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A new era of expectations is driving change in the online world. A generation of users steeped in Facebook, LinkedIn and other social media expect to find what they are looking for online immediately – regardless of where they are and the device they are using. As a result, static, cookie-cutter websites are no longer enough ... your visitors want a unique user experience customized to their interests.
Organizations must take a more personalized approach that proactively manages the online user experience and makes relevant information more accessible.
Think about Amazon.com and you’ll see what I mean. When you visit this global online retailer, you most likely are greeted by name and offered suggestions relevant to the interests you expressed during previous visits. Each time you search, select and order products, the company learns more about you and your preferences and further tailors a response.
There is no doubt that personalization can pay off in a big way. Studies show it reduces abandonment rates, improves conversion rates and drives a significant uptick in sales – all by filtering information to meet the needs of individuals or market segments. Text, banners, images and other digital media are displayed based on what you know about your visitors, how they interact with your site and how they arrived there.
Most experts agree there are two broad categories of personalization - Profile-based and Behavior-based. To maximize your return, you’ll want to understand and use both.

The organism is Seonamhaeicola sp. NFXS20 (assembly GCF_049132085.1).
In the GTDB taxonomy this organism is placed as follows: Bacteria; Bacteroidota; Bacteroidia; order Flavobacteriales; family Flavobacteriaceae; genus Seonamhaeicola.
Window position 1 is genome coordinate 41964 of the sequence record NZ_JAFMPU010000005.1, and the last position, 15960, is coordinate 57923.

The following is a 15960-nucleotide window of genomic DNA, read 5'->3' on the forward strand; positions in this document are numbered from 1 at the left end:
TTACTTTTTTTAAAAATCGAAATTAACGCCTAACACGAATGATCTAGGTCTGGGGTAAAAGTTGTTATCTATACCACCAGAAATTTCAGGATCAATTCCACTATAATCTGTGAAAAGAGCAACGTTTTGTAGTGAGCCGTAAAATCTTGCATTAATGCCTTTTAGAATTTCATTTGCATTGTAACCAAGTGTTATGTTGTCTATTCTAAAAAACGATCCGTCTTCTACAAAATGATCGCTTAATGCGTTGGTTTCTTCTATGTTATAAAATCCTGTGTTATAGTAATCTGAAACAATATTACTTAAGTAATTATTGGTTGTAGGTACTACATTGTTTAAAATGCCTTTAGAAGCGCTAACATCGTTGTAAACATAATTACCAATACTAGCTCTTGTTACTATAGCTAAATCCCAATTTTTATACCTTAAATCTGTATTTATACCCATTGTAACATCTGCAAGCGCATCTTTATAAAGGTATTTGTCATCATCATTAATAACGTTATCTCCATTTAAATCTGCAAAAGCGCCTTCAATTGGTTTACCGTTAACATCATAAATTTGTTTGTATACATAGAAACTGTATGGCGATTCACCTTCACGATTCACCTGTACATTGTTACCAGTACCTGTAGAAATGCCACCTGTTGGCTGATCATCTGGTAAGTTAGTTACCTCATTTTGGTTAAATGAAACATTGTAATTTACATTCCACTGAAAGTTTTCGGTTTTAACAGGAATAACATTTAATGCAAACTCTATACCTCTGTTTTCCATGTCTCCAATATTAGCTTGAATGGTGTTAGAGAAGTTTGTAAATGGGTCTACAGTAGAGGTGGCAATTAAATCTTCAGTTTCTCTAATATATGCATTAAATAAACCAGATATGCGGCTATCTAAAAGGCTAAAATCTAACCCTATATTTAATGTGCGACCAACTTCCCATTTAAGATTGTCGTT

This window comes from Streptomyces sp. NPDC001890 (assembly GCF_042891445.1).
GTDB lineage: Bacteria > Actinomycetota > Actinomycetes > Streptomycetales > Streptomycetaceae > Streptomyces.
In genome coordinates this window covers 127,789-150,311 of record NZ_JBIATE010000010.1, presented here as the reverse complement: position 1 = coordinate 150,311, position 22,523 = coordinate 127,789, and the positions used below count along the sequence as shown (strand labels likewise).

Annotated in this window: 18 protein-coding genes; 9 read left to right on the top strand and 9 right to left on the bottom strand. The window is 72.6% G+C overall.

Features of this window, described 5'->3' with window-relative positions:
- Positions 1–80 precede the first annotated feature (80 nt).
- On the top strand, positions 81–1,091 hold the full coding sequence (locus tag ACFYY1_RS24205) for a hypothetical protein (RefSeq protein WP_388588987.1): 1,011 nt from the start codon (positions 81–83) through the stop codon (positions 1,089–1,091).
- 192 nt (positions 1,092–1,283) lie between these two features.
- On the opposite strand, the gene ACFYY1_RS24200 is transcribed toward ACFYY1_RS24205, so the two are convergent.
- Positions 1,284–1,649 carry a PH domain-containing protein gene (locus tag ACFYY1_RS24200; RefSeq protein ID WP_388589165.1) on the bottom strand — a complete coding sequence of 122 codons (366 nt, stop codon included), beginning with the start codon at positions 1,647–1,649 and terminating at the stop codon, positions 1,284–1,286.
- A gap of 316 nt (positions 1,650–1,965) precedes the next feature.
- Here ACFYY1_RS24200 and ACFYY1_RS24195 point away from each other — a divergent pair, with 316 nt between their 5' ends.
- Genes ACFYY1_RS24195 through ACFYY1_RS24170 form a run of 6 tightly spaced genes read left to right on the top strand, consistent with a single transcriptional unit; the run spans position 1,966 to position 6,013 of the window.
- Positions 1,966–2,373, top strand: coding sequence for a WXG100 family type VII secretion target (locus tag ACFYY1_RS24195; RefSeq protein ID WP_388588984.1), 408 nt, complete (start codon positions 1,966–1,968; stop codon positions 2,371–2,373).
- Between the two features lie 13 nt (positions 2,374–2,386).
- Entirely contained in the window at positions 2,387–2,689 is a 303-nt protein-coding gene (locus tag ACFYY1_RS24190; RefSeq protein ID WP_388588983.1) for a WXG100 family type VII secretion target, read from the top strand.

Profile-based personalization focuses on specific user segments. Profiles or “personas” are created based on groups of characteristics and information from your customer and prospect database. Perhaps an individual provided an address and areas of interest before receiving a newsletter or downloading a coupon or a paper. That gives you data you can use to your benefit by establishing business rules for the delivery of certain types of content.
Behavior-based personalization targets visitors who do not come to you with expressed preferences or fit into an established profile. You can still use business rules to respond, though, based on their behavior and click-through patterns as they navigate. Each choice made on your website helps you filter what comes next. To begin to build a future profile-based response for these behavior-based targets, you might offer them an opportunity to answer a few questions at can help you narrow down their preferences – perhaps by brand, price, physical attributes, style, interests or other parameters.
View all posts from Eric Odell on the Progress blog. Connect with us about all things application development and deployment, data integration and digital business.
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